Loves, Losses and Transformations: “The Raft”

Curtis and Bellingham

Presented by Club Passim
Written by Rebecca Bellingham
Music by Catie Curtis
With special guest Rose Polanzani

Live and Streamed: April 20, 2022
Club Passim
47 Palmer St
Cambridge, MA 02138

Review by Maegan Clearwood

CAMBRIDGE, Mass. — The marketing language for the musical The Raft likens Rebecca Bellingham’s writing process to piecing together a tapestry: 25-years’ worth of threads, from journal entries to emails to text messages, woven into a singular, sprawling story. But the more-or-less finished product, presented as a workshop reading at Club Passim, feels more like a quilt: distinct stories from two distinct lives that aren’t so much intertwined as they are lovingly stitched at the seams.

Written by Bellingham, with songs by Catie Curtis, The Raft is a two-person musical that traces the ebbs and flows of an intimate friendship, starting with the divergence of their life journeys following college graduation. Rebs, played by Bellingham herself, moves to New York City and settles into the steady life of teaching; whereas Gabby, played by Marlene Montes, pursues her dream of becoming a medical doctor.

The story leapfrogs from there, time-jumping from one character’s triumph or setback to the next, often across the span of years at a time. When we land in a particular year, we’re brought up to speed in the form of long-distance correspondence: emails and text exchanges that Bellingham has crafted into tender, often funny, monologues. Then, Gabby or Rebs lead us into a song that inevitably turns into a duet, an ongoing metaphor for love’s capacity to transcend geographic distance.

The characters only meet each other in real-time/space a few crucial times, which sets up the play’s primary tension: what life events will prove so monumental that the women will have to break the overarching pattern of the play to physically hold each other? I’ll admit that I was a bit disappointed at the first of these crescendo moments, which was the characters’ respective weddings.

Why, I bristled to myself, does the apex of women’s lives always have to be marriage? I frequently grapple with this question in regards to my relationship with my own best friend, which has more or less followed the trajectory of the first half of The Raft. We’re both happily partnered now, but I wonder about alternate possibilities of kinship and cohabitation, and how our lives might have turned out had the notion of compulsory hetero-romance not been drilled into us from birth.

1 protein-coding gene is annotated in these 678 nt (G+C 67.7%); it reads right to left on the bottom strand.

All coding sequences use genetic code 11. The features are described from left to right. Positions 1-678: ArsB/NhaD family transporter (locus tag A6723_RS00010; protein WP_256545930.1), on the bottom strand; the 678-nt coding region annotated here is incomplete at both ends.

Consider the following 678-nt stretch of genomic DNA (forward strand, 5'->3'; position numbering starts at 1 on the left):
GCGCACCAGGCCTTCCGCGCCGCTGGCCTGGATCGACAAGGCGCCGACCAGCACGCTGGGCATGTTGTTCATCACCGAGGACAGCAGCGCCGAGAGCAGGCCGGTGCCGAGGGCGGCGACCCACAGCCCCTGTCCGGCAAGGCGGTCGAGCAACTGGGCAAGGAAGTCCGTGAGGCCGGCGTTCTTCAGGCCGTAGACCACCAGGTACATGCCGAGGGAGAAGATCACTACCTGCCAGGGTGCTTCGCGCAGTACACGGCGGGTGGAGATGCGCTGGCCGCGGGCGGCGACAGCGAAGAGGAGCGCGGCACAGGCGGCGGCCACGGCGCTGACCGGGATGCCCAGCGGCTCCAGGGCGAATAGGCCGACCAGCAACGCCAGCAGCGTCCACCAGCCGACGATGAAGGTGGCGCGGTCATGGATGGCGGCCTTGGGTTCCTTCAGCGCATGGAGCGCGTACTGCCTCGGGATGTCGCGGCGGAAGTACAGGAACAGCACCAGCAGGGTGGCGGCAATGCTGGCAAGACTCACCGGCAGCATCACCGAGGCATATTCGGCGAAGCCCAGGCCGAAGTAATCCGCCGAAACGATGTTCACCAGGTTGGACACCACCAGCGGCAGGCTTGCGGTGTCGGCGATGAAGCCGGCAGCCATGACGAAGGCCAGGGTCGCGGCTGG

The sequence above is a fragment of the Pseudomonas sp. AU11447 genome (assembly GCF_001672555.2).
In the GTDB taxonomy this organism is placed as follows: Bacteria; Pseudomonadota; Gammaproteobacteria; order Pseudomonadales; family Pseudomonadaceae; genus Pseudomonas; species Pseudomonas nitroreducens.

I wondered that with The Raft as well, wishing beyond reason that this story didn’t have to be a patchwork quilt. What if it really were a tapestry, with Gabby and Rebs’ love for each other rendering their lives so inseparable that pulling even one thread would unravel the entire fabric?

The Raft may feel a tad conventional in terms of its hetero-romantic through-line, but it’s also driven by some fundamentally compelling feminist impulses. A score made up entirely of duets between women is so simple in theory, yet so viscerally breathtaking in practice. Montes and Bellingham’s voices are perfectly suited for Curtis’ warm and folksy compositions. They never sound like they are dueling; with soothing harmony, one vocalist grounds each song, allowing the other to soar. And Curtis’ twangy musical style is a brilliant match for a story about two wanderers ever-fumbling along life’s twisting path.

The musical is a tad unbalanced for being about mutual friendship. It isn’t all that surprising. Rebs is the stand-in character for the Bellingham.  It makes sense that her emotional journey is more fleshed out. At the same time, it’s disappointing that Gabby sometimes feels more like a supporting character than equal partner.

I also observed that the songs evolve in tandem with the life stories, growing more intricate and metaphorically complex as the characters learn and grow. The downside to this pattern is that the opening number is the least interesting, so the musical takes a bit of warming up to.

I didn’t find myself overly curious about what this play would look like fully produced, as I usually do with workshop readings. The stripped-down, straightforward storytelling format suits the musical’s theme of vulnerability., Perhaps The Raft is a concert musical at its core.

In fact, the simple visuals of the Club Passim performance served as a striking, if unintentional, metaphor for the story itself: two women standing side by side, close enough to touch each other but separated by the constraints of their individual narratives. Still – without physical touch, sometimes even without eye contact – they find ways to meet each other at the edges, stitch by loving stitch.

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